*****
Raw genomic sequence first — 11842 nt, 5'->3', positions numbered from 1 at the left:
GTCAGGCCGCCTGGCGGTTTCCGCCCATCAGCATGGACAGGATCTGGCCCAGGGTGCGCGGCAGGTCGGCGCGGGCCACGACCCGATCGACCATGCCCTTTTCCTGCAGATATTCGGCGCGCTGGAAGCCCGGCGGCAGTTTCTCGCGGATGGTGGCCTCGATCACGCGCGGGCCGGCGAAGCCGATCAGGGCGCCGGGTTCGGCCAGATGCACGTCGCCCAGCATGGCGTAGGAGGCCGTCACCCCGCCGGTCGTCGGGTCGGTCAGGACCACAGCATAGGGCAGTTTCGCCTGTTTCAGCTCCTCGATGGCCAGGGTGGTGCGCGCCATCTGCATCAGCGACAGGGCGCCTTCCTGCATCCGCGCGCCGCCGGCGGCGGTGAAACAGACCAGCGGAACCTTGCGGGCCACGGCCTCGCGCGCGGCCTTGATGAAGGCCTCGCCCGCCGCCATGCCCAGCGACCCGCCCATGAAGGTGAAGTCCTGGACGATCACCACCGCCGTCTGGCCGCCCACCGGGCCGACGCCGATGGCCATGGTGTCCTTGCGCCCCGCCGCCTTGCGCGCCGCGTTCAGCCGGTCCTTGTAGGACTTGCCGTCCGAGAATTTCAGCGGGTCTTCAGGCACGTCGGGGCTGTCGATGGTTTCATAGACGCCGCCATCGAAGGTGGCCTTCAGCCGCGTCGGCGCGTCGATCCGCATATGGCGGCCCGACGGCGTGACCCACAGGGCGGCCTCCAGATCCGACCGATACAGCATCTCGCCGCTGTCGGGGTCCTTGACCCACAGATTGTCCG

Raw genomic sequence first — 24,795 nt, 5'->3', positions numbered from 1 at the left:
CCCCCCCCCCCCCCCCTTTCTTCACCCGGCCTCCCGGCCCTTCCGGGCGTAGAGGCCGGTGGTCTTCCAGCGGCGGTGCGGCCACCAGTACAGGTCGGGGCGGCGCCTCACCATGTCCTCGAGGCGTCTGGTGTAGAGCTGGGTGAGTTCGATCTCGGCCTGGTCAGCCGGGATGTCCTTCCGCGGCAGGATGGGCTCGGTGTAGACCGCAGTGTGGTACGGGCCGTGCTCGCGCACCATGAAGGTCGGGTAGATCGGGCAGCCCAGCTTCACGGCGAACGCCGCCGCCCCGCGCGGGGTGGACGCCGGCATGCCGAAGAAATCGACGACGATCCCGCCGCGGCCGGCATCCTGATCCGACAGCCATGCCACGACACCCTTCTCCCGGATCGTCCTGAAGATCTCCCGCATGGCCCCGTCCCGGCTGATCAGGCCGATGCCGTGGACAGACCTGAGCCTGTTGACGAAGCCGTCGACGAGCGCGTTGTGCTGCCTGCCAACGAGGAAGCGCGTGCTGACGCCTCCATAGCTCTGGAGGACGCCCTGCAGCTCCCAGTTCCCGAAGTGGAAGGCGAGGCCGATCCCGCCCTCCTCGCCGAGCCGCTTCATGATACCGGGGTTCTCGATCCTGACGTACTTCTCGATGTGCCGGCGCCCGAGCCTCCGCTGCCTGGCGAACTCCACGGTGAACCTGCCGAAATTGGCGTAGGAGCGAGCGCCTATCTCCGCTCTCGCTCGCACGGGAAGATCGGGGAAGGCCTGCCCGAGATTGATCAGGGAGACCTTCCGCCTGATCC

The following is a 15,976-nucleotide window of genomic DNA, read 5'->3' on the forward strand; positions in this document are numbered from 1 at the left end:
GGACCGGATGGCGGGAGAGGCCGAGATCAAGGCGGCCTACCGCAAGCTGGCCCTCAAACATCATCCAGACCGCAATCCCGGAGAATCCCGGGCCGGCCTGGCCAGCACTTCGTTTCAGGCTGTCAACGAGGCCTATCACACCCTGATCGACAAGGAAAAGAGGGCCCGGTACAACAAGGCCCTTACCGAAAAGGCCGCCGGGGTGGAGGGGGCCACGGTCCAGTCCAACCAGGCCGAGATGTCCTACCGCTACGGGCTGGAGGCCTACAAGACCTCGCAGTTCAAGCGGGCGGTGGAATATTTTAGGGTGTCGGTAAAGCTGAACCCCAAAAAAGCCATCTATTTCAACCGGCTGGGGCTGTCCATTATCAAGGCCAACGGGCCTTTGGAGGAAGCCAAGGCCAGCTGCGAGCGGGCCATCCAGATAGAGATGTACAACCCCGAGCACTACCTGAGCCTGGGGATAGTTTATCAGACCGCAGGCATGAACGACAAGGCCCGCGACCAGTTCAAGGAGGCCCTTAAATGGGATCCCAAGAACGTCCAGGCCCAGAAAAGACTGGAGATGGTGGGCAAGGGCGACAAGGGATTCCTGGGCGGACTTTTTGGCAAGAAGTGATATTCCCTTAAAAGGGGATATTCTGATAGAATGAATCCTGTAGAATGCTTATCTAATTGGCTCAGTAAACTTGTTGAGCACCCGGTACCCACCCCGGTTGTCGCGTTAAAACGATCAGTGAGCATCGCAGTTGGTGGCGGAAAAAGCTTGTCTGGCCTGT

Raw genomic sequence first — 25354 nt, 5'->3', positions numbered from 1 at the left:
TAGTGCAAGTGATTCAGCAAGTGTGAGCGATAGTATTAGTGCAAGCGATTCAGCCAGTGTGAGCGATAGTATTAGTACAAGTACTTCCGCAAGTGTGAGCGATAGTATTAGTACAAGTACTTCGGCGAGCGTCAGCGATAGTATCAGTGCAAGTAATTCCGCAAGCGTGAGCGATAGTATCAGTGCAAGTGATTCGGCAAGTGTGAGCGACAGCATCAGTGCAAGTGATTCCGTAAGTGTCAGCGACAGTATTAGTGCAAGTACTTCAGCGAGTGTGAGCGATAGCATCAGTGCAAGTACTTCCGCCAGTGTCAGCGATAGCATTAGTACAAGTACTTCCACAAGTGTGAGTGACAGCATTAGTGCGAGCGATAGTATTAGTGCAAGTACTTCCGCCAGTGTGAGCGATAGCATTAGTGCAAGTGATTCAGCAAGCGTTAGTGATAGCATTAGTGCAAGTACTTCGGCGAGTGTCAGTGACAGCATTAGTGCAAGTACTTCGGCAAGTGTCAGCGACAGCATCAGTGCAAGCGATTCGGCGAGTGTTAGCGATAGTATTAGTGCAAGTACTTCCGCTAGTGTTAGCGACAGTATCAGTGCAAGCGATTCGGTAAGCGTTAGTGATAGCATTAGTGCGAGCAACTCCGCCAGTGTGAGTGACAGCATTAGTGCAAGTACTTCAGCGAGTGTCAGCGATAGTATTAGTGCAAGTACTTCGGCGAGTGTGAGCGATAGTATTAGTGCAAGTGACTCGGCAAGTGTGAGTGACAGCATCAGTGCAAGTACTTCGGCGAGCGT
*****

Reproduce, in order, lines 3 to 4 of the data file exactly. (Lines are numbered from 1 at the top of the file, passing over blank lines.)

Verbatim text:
Raw genomic sequence first — 24,795 nt, 5'->3', positions numbered from 1 at the left:
CCCCCCCCCCCCCCCCTTTCTTCACCCGGCCTCCCGGCCCTTCCGGGCGTAGAGGCCGGTGGTCTTCCAGCGGCGGTGCGGCCACCAGTACAGGTCGGGGCGGCGCCTCACCATGTCCTCGAGGCGTCTGGTGTAGAGCTGGGTGAGTTCGATCTCGGCCTGGTCAGCCGGGATGTCCTTCCGCGGCAGGATGGGCTCGGTGTAGACCGCAGTGTGGTACGGGCCGTGCTCGCGCACCATGAAGGTCGGGTAGATCGGGCAGCCCAGCTTCACGGCGAACGCCGCCGCCCCGCGCGGGGTGGACGCCGGCATGCCGAAGAAATCGACGACGATCCCGCCGCGGCCGGCATCCTGATCCGACAGCCATGCCACGACACCCTTCTCCCGGATCGTCCTGAAGATCTCCCGCATGGCCCCGTCCCGGCTGATCAGGCCGATGCCGTGGACAGACCTGAGCCTGTTGACGAAGCCGTCGACGAGCGCGTTGTGCTGCCTGCCAACGAGGAAGCGCGTGCTGACGCCTCCATAGCTCTGGAGGACGCCCTGCAGCTCCCAGTTCCCGAAGTGGAAGGCGAGGCCGATCCCGCCCTCCTCGCCGAGCCGCTTCATGATACCGGGGTTCTCGATCCTGACGTACTTCTCGATGTGCCGGCGCCCGAGCCTCCGCTGCCTGGCGAACTCCACGGTGAACCTGCCGAAATTGGCGTAGGAGCGAGCGCCTATCTCCGCTCTCGCTCGCACGGGAAGATCGGGGAAGGCCTGCCCGAGATTGATCAGGGAGACCTTCCGCCTGATCC